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Weekend Earworms: Royally Good Uses Of Queen Songs in Film

Weekend Earworms: Royally Good Uses Of Queen Songs in Film

An estimated 92% of us experience earworms. Despite the annoying times we can’t get a chorus or a hook of an overplayed pop song out of our heads, getting a really good earworm stuck can be one of the best things, ever. We here at Nerdist are dead set on bringing you those types of songs—even if only for the weekend. So shove this into your grey matter!

Before we get going, let’s address the DC Film- shaped elephant in the room. I’ve not seen Suicide Squad yet and I am truly bummed at the response from both critics, fans, and their reactions to each other. It’s completely fine if you don’t like something, there’s just no need to start fights about entertainment. The majority of my life (and part of my job sometimes) is spent ripping down the very things that I love in an attempt to be funny. This–most likely unhealthy–practice in combination with the majority of the cinema ever produced causes me to go into any superhero movie with relatively low expectations. I never think they’ll ever be a good or great film as a whole, but I still hold out hope for some cool scenes and moments in the film. It’s a pragmatic approach that allows me to still enjoy terrible things and I suggest everyone try it instead of blindly devoting 5000% of your heart to anything that isn’t family or friends.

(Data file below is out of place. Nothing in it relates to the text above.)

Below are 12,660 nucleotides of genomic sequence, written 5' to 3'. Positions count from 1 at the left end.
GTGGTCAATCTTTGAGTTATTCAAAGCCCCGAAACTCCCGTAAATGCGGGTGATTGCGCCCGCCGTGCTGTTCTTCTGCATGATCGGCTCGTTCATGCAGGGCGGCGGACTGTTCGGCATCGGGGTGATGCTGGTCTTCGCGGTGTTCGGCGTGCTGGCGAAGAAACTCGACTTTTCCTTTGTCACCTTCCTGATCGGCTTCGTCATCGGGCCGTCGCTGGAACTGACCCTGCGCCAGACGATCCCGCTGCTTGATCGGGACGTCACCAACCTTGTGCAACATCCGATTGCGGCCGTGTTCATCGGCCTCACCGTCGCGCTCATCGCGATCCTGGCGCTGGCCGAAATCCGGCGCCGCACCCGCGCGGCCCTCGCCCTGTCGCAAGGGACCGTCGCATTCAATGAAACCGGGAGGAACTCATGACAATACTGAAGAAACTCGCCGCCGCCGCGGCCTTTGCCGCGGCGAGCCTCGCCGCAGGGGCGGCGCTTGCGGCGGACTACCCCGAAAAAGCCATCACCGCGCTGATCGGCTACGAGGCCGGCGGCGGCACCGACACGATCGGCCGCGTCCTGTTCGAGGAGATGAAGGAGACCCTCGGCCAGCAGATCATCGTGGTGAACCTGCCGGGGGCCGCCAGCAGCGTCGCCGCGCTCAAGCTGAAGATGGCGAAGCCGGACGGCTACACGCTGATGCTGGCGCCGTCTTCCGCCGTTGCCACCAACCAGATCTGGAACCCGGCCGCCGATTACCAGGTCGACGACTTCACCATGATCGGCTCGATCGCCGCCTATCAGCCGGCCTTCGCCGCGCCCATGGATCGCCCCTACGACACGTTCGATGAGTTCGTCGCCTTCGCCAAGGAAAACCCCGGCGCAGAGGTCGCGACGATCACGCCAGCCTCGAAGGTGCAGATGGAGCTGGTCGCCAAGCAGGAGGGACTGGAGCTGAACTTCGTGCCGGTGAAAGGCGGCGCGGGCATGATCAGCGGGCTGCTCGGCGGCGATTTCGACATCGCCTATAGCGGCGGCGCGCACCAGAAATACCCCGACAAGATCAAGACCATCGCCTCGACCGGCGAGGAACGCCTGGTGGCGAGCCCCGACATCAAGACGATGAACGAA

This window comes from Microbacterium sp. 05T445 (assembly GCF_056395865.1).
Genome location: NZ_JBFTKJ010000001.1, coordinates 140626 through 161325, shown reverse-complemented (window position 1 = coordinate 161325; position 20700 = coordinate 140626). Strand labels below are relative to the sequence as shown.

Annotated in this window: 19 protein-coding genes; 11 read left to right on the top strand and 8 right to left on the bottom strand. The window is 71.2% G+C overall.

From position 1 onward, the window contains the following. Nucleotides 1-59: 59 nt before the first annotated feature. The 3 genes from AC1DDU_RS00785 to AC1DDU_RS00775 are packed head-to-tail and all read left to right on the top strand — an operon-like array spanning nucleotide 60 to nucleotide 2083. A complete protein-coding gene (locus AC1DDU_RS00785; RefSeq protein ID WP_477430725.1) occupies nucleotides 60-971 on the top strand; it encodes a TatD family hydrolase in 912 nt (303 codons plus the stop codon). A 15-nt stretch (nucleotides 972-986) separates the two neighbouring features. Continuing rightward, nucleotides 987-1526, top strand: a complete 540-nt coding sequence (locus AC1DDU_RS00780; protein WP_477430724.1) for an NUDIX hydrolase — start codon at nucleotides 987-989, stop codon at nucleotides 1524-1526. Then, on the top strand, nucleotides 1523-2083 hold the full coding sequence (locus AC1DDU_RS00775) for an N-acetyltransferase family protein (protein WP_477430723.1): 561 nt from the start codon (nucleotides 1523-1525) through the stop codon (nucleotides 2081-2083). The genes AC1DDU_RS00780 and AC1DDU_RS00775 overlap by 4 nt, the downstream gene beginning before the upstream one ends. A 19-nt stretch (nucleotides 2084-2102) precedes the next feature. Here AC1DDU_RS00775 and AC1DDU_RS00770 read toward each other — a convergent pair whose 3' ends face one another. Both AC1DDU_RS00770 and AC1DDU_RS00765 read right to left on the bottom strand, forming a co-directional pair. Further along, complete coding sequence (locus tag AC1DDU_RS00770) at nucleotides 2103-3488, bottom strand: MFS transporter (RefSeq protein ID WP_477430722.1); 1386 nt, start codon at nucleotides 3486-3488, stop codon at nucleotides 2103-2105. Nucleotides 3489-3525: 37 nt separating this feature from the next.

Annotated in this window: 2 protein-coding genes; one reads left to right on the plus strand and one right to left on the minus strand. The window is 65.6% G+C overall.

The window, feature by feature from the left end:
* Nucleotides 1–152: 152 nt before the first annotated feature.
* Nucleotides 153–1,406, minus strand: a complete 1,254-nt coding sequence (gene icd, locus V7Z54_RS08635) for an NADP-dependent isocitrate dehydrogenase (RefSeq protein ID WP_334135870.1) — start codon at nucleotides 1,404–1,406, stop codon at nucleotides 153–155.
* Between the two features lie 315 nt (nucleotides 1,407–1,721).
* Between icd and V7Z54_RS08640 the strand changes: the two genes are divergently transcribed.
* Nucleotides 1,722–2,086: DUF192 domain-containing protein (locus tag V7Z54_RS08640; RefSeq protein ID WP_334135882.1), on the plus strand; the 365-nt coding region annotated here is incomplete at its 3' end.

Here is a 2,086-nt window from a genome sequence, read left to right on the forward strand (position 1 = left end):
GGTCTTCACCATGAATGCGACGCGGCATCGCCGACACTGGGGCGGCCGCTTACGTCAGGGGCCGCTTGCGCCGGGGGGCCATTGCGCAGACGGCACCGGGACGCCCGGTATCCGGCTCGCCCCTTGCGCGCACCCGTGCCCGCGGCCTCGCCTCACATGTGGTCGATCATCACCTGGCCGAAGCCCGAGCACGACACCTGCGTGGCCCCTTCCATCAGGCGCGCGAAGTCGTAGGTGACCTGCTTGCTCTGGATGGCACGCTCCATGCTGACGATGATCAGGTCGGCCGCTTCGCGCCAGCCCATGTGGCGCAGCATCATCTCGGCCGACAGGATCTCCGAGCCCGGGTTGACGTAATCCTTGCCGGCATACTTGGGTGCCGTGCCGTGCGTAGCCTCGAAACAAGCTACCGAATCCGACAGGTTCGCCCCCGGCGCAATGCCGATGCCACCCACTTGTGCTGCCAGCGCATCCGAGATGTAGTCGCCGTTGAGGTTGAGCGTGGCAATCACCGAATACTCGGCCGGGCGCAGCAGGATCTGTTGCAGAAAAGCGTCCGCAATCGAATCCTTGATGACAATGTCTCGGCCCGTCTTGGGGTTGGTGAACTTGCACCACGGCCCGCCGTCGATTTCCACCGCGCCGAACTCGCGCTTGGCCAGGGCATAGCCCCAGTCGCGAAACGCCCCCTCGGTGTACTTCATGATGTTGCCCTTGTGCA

So, thus far, my only interaction with Suicide Squad‘s actual footage has been the trailers and I am still hoping for the best case scenario. That best case scenario being is this trailer, set to Queen’s “Bohemian Rhapsody”:

This was the very first glimpse most of us had for the movie back in January of 2016 and I sort of wish it was just left at that. The more we see of something before its release allows us to pick everything apart and set expectations that aren’t necessarily in line with what the final product is. I may be overstepping here but had we just been given that trailer, maybe it wouldn’t have gotten such a poor reception because showing us a bit of the film with Queen’s “Bohemian Rhapsody” playing is, in my opinion, a near-perfect trailer. Quick glimpses of characters, slight plot details, and a fair amount of action sets up the… uhh… it sets up the… OK, OK, it’s the song. It’s almost 100% the song that had me so excited for this. Despite Suicide Squad’s reception so far, I expect I’ll still enjoy moments of it but I think we can all admit that cinema is just so much more damned memorable and exciting when paired with Queen songs.

Now, I’m not saying everything can be saved by Queen’s music and one needs only to look to things like Happy Feet, The Heartbreak Kid, or recent political campaigns as evidence of train wrecks. But, having no knowledge of the finished film I will, for now, count the “Bohemian Rhapsody” trailer for Suicide Squad in the “win” column of movie moments. While we’re on the subject of perfect usage of that particular song, let’s revisit Wayne’s World.